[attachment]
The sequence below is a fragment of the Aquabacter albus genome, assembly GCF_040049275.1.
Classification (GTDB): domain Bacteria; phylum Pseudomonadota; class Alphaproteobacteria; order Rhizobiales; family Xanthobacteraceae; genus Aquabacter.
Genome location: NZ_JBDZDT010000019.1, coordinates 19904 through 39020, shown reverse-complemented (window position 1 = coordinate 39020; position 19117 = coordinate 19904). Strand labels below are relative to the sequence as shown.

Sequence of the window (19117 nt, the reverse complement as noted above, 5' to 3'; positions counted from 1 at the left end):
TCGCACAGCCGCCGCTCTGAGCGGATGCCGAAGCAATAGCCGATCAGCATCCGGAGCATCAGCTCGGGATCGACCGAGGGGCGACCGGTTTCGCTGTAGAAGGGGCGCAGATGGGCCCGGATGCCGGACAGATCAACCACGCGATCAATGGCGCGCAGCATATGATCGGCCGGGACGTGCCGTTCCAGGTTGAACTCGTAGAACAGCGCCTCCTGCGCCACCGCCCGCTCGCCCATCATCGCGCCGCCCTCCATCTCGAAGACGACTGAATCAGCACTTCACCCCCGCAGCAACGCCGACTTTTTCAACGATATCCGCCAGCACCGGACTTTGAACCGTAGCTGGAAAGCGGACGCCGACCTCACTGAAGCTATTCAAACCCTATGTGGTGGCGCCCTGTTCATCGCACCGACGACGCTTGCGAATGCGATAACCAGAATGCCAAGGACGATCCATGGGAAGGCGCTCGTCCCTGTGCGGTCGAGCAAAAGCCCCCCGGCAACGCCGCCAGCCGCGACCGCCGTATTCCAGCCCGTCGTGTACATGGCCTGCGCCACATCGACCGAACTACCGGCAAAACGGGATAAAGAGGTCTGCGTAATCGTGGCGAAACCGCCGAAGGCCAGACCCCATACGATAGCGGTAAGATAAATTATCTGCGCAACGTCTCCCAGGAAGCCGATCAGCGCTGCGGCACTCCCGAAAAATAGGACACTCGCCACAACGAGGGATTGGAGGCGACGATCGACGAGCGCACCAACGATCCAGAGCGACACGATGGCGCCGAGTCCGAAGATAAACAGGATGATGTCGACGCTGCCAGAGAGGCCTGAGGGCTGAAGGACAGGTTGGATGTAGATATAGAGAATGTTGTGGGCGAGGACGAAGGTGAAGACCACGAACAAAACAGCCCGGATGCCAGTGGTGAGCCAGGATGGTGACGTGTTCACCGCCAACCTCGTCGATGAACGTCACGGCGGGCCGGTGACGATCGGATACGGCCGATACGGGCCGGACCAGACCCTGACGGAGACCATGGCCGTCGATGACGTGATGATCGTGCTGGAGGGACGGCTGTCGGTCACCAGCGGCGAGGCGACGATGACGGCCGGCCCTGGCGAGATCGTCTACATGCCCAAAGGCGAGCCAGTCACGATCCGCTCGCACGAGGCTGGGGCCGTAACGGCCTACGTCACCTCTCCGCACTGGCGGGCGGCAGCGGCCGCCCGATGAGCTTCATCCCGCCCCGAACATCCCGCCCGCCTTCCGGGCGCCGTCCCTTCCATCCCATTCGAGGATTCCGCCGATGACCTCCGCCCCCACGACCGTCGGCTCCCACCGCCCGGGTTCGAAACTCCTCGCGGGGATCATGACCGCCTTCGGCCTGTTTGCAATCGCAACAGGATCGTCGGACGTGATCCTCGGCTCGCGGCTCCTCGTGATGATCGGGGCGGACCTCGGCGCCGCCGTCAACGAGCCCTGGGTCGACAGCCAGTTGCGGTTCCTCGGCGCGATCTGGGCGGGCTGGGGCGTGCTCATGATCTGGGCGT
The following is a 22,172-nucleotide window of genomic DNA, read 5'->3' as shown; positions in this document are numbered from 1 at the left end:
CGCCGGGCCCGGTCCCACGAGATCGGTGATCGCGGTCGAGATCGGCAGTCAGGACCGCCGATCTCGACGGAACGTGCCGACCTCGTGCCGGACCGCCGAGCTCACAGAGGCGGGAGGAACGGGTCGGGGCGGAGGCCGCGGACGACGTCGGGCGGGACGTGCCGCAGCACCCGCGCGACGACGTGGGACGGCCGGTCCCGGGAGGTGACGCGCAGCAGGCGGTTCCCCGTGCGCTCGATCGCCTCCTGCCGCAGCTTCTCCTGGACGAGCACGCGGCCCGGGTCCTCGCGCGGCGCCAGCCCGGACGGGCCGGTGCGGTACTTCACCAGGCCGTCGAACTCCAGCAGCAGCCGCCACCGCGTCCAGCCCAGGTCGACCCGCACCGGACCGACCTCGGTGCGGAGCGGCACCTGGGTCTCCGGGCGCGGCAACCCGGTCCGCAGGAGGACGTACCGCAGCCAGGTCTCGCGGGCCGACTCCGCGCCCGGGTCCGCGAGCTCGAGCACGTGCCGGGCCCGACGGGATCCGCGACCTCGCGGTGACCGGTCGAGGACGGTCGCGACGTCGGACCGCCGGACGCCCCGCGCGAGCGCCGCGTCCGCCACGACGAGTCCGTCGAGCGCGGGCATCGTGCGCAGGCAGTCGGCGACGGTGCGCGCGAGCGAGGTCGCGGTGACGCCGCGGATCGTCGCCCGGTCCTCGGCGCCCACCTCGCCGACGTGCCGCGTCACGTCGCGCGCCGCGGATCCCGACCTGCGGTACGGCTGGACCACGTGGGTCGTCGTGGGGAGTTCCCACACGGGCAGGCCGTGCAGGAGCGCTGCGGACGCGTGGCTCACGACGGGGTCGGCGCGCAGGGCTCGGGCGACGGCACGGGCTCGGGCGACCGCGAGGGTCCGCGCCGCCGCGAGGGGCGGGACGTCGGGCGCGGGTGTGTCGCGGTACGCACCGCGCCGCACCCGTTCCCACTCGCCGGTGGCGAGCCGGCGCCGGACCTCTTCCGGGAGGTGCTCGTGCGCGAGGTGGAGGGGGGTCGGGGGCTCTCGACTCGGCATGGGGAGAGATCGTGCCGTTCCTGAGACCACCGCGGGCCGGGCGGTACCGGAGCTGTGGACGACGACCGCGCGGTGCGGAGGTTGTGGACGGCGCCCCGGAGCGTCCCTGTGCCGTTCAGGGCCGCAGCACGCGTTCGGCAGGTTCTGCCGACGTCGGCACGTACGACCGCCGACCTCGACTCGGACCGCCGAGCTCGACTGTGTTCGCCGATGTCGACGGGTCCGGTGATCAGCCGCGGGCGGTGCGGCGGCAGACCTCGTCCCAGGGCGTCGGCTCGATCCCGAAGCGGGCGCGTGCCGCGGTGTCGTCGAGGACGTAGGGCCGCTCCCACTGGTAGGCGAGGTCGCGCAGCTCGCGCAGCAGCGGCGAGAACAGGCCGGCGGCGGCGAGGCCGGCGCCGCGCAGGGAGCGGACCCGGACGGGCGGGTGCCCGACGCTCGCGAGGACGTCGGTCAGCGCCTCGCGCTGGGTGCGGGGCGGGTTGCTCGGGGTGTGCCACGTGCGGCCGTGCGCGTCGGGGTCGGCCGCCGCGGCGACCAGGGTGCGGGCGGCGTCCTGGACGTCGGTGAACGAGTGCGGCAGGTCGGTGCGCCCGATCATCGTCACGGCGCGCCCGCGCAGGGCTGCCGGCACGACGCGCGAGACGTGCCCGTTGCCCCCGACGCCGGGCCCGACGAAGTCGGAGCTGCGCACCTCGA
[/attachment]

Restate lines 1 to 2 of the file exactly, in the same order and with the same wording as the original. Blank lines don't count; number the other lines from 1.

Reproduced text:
The sequence below is a fragment of the Aquabacter albus genome, assembly GCF_040049275.1.
Classification (GTDB): domain Bacteria; phylum Pseudomonadota; class Alphaproteobacteria; order Rhizobiales; family Xanthobacteraceae; genus Aquabacter.